Rare wren sightings reported at Wild River State Park
By Derrick Knutson —
Have you heard about the bird; specifically, the Carolina Wren in Wild River State Park that really shouldn’t be in Minnesota this time of year?
The rusty brown bird’s territory encompasses much of the southeast portion of the United States, but it’s rare to spot the wren this far north, Wild River State Park Naturalist Kacie Carlson said.
Carlson, other park employees and dozens of park goers have laid their eyes upon this ornithological oddity this winter. It has been showing up at a suet feeder near the park’s visitor center.
Park volunteer Rubin Stenseng was one of the first people to recognize the non-native bird; he captured numerous photos of it with his digital camera.
Later, the photos were shown to the lead birder for the St. Croix National Scenic Riverway and the president of the Minnesota Ornithological Union. Both confirmed the bird was indeed a Carolina Wren.
“This is the second time it’s ever been seen in Chisago County,” Carlson said. “The last time was in 1989, so it’s a very rare sighting.”
Carlson said the bird was first spotted at the park in mid-to-late November.
The wren is an insectivore, meaning its diet consists mainly of the creepy, crawly creatures most of us smash when we see them in our houses.
Insects aren’t very abundant in winter, which raises the question: how is this bird staying alive?
Carlson postulated the wren is living off the suet from the visitor center’s feeder. Suet is mainly composed of animal fat and doesn’t provide enough nutrients to keep insectivores alive over numerous months, Carlson said.
However, she noted weeks of above-average temperatures might have led to some insects staying alive past the fall, and the wren could be getting some protein if it has found a cache of bugs.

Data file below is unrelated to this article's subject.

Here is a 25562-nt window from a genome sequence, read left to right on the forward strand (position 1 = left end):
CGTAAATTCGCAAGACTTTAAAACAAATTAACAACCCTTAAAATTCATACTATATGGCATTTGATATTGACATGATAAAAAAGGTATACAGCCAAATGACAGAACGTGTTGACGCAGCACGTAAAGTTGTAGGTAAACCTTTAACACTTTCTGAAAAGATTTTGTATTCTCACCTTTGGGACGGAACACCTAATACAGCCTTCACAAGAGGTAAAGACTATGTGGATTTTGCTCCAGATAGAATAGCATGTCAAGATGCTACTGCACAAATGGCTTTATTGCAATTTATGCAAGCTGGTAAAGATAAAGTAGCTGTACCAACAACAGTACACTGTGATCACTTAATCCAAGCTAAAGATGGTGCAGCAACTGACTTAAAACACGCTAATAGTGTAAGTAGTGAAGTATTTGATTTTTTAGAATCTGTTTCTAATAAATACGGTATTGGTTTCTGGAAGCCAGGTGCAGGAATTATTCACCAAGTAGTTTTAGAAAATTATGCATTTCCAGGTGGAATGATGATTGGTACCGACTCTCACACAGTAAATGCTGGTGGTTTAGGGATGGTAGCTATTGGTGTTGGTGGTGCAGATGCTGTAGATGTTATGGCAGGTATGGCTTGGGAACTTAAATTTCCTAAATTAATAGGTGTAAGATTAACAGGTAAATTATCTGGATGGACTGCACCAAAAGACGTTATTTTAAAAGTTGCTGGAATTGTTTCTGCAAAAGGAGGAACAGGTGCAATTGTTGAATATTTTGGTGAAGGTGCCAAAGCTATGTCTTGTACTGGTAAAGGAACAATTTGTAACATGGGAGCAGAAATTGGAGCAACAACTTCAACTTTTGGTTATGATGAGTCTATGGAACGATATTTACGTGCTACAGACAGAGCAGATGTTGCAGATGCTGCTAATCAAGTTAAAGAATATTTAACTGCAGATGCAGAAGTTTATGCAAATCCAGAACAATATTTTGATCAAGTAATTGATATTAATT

“A couple of weeks ago there were little clouds of insects flying around out there,” she said. “It’s possible that there are some kinds of little insects out there with this warm weather. It was weird to see clouds of insects out there in December.”
The unseasonably warm temperatures could also be the reason why the wren is here at all.
A standard, frigid Minnesota winter wouldn’t have allowed the bird to survive here, Carlson said, but the weeks of spring-like warmth haven’t been too harsh on the wren.
But if the weather turns cold soon, that could spell bad news for the bird.
“If it’s a smart bird, it will fly south sooner than later,” she said. “If we get some snow and it starts to turn colder, the suet just won’t be able to keep it alive anymore. It’s kind of a death sentence for this bird.”
For the time being, dozens of bird watchers are heading out to Wild River State Park, hoping to catch a rare glimpse of the wren while it’s here.
“There are people who would chase this bird through hip-high snow for miles in the winter to get a picture of it,” Carlson said. “It is the thing to see while you can see it. It doesn’t look to be going away anytime soon. It’s a good, healthy-looking bird.”